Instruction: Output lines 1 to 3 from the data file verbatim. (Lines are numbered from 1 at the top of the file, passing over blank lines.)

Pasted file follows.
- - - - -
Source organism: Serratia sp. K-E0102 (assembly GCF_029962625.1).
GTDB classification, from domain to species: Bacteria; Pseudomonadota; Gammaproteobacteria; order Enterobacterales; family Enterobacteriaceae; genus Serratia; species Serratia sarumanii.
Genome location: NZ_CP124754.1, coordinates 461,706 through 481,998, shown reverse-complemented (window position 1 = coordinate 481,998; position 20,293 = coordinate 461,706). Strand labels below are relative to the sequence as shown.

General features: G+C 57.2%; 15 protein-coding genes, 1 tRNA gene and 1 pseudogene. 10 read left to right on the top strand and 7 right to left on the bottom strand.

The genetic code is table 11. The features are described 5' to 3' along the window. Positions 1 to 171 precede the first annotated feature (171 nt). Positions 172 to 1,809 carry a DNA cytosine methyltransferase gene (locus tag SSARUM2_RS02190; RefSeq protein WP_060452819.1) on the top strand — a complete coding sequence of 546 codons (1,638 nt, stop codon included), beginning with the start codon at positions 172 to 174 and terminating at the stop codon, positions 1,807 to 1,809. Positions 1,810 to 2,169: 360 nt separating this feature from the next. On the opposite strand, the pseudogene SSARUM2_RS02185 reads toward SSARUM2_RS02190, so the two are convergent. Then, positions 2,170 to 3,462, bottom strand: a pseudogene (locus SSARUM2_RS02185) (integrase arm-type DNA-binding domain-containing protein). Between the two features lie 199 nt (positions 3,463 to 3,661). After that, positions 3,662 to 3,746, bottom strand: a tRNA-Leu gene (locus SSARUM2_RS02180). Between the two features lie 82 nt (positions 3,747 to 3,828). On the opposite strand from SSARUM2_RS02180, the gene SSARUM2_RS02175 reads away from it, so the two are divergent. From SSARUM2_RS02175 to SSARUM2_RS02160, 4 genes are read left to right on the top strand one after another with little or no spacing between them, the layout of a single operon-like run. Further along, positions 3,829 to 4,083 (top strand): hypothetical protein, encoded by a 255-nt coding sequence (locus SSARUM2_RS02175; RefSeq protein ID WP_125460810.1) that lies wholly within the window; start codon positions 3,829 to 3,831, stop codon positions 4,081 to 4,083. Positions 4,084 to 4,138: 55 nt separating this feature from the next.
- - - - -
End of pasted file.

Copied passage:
Source organism: Serratia sp. K-E0102 (assembly GCF_029962625.1).
GTDB classification, from domain to species: Bacteria; Pseudomonadota; Gammaproteobacteria; order Enterobacterales; family Enterobacteriaceae; genus Serratia; species Serratia sarumanii.
Genome location: NZ_CP124754.1, coordinates 461,706 through 481,998, shown reverse-complemented (window position 1 = coordinate 481,998; position 20,293 = coordinate 461,706). Strand labels below are relative to the sequence as shown.